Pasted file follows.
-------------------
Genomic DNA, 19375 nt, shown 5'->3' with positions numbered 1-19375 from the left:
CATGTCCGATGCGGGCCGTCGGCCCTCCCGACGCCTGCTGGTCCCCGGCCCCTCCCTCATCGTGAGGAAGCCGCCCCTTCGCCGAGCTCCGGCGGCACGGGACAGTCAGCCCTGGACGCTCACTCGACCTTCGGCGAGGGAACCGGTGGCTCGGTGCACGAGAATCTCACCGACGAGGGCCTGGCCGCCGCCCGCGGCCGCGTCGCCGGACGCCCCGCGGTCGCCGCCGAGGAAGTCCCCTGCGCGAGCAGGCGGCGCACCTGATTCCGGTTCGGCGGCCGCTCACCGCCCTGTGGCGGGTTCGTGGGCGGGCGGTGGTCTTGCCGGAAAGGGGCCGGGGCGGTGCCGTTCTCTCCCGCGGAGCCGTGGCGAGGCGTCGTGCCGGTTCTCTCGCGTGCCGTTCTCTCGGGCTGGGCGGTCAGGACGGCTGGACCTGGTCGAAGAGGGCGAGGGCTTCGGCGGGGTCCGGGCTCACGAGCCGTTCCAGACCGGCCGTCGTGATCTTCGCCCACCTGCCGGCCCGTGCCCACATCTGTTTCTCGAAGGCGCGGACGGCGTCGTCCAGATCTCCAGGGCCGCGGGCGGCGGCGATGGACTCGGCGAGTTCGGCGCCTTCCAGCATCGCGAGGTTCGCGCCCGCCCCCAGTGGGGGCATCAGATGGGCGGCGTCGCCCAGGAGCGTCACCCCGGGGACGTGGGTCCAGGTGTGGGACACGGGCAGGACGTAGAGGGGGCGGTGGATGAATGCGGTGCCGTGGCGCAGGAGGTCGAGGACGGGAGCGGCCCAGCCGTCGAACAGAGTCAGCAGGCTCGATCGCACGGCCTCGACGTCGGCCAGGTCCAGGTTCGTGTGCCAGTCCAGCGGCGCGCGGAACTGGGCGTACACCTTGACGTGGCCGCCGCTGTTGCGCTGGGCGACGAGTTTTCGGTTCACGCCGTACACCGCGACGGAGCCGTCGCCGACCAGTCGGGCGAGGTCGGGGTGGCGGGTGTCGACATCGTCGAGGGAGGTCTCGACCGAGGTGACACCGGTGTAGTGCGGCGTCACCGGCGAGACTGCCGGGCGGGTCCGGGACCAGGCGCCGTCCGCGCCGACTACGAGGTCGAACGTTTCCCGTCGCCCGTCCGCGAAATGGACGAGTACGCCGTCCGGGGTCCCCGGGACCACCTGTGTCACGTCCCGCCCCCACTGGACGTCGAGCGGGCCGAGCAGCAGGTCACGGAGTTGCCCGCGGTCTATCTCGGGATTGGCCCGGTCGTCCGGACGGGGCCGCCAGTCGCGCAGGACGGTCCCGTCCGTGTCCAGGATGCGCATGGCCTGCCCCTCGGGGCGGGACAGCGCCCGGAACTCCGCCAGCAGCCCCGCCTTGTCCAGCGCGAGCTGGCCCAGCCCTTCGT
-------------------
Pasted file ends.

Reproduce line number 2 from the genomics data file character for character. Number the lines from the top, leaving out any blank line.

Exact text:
CATGTCCGATGCGGGCCGTCGGCCCTCCCGACGCCTGCTGGTCCCCGGCCCCTCCCTCATCGTGAGGAAGCCGCCCCTTCGCCGAGCTCCGGCGGCACGGGACAGTCAGCCCTGGACGCTCACTCGACCTTCGGCGAGGGAACCGGTGGCTCGGTGCACGAGAATCTCACCGACGAGGGCCTGGCCGCCGCCCGCGGCCGCGTCGCCGGACGCCCCGCGGTCGCCGCCGAGGAAGTCCCCTGCGCGAGCAGGCGGCGCACCTGATTCCGGTTCGGCGGCCGCTCACCGCCCTGTGGCGGGTTCGTGGGCGGGCGGTGGTCTTGCCGGAAAGGGGCCGGGGCGGTGCCGTTCTCTCCCGCGGAGCCGTGGCGAGGCGTCGTGCCGGTTCTCTCGCGTGCCGTTCTCTCGGGCTGGGCGGTCAGGACGGCTGGACCTGGTCGAAGAGGGCGAGGGCTTCGGCGGGGTCCGGGCTCACGAGCCGTTCCAGACCGGCCGTCGTGATCTTCGCCCACCTGCCGGCCCGTGCCCACATCTGTTTCTCGAAGGCGCGGACGGCGTCGTCCAGATCTCCAGGGCCGCGGGCGGCGGCGATGGACTCGGCGAGTTCGGCGCCTTCCAGCATCGCGAGGTTCGCGCCCGCCCCCAGTGGGGGCATCAGATGGGCGGCGTCGCCCAGGAGCGTCACCCCGGGGACGTGGGTCCAGGTGTGGGACACGGGCAGGACGTAGAGGGGGCGGTGGATGAATGCGGTGCCGTGGCGCAGGAGGTCGAGGACGGGAGCGGCCCAGCCGTCGAACAGAGTCAGCAGGCTCGATCGCACGGCCTCGACGTCGGCCAGGTCCAGGTTCGTGTGCCAGTCCAGCGGCGCGCGGAACTGGGCGTACACCTTGACGTGGCCGCCGCTGTTGCGCTGGGCGACGAGTTTTCGGTTCACGCCGTACACCGCGACGGAGCCGTCGCCGACCAGTCGGGCGAGGTCGGGGTGGCGGGTGTCGACATCGTCGAGGGAGGTCTCGACCGAGGTGACACCGGTGTAGTGCGGCGTCACCGGCGAGACTGCCGGGCGGGTCCGGGACCAGGCGCCGTCCGCGCCGACTACGAGGTCGAACGTTTCCCGTCGCCCGTCCGCGAAATGGACGAGTACGCCGTCCGGGGTCCCCGGGACCACCTGTGTCACGTCCCGCCCCCACTGGACGTCGAGCGGGCCGAGCAGCAGGTCACGGAGTTGCCCGCGGTCTATCTCGGGATTGGCCCGGTCGTCCGGACGGGGCCGCCAGTCGCGCAGGACGGTCCCGTCCGTGTCCAGGATGCGCATGGCCTGCCCCTCGGGGCGGGACAGCGCCCGGAACTCCGCCAGCAGCCCCGCCTTGTCCAGCGCGAGCTGGCCCAGCCCTTCGT